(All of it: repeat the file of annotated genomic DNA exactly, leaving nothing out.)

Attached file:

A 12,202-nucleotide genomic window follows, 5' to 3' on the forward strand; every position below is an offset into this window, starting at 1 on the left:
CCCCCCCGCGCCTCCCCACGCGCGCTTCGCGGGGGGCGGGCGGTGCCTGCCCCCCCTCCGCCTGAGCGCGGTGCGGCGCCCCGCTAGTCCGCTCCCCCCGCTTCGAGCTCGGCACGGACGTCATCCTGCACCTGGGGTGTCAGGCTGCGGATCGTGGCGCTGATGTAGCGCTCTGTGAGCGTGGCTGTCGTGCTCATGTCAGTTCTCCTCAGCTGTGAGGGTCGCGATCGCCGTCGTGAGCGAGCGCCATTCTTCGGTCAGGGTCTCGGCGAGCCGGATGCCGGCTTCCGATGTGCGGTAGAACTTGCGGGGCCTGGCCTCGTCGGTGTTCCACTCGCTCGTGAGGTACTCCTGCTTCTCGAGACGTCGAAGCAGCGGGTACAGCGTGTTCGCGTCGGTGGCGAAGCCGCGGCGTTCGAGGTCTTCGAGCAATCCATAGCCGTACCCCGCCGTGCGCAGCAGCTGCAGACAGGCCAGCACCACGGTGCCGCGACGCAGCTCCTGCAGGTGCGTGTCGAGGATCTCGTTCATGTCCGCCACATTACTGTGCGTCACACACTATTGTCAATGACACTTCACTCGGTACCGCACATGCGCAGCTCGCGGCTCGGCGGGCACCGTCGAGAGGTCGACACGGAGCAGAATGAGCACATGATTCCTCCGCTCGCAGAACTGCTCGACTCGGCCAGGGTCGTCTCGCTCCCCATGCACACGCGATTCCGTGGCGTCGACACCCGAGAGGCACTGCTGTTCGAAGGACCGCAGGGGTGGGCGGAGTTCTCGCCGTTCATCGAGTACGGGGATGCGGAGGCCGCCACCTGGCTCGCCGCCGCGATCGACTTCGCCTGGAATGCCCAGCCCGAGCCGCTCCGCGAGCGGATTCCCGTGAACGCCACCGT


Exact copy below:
A 12,202-nucleotide genomic window follows, 5' to 3' on the forward strand; every position below is an offset into this window, starting at 1 on the left:
CCCCCCCGCGCCTCCCCACGCGCGCTTCGCGGGGGGCGGGCGGTGCCTGCCCCCCCTCCGCCTGAGCGCGGTGCGGCGCCCCGCTAGTCCGCTCCCCCCGCTTCGAGCTCGGCACGGACGTCATCCTGCACCTGGGGTGTCAGGCTGCGGATCGTGGCGCTGATGTAGCGCTCTGTGAGCGTGGCTGTCGTGCTCATGTCAGTTCTCCTCAGCTGTGAGGGTCGCGATCGCCGTCGTGAGCGAGCGCCATTCTTCGGTCAGGGTCTCGGCGAGCCGGATGCCGGCTTCCGATGTGCGGTAGAACTTGCGGGGCCTGGCCTCGTCGGTGTTCCACTCGCTCGTGAGGTACTCCTGCTTCTCGAGACGTCGAAGCAGCGGGTACAGCGTGTTCGCGTCGGTGGCGAAGCCGCGGCGTTCGAGGTCTTCGAGCAATCCATAGCCGTACCCCGCCGTGCGCAGCAGCTGCAGACAGGCCAGCACCACGGTGCCGCGACGCAGCTCCTGCAGGTGCGTGTCGAGGATCTCGTTCATGTCCGCCACATTACTGTGCGTCACACACTATTGTCAATGACACTTCACTCGGTACCGCACATGCGCAGCTCGCGGCTCGGCGGGCACCGTCGAGAGGTCGACACGGAGCAGAATGAGCACATGATTCCTCCGCTCGCAGAACTGCTCGACTCGGCCAGGGTCGTCTCGCTCCCCATGCACACGCGATTCCGTGGCGTCGACACCCGAGAGGCACTGCTGTTCGAAGGACCGCAGGGGTGGGCGGAGTTCTCGCCGTTCATCGAGTACGGGGATGCGGAGGCCGCCACCTGGCTCGCCGCCGCGATCGACTTCGCCTGGAATGCCCAGCCCGAGCCGCTCCGCGAGCGGATTCCCGTGAACGCCACCGT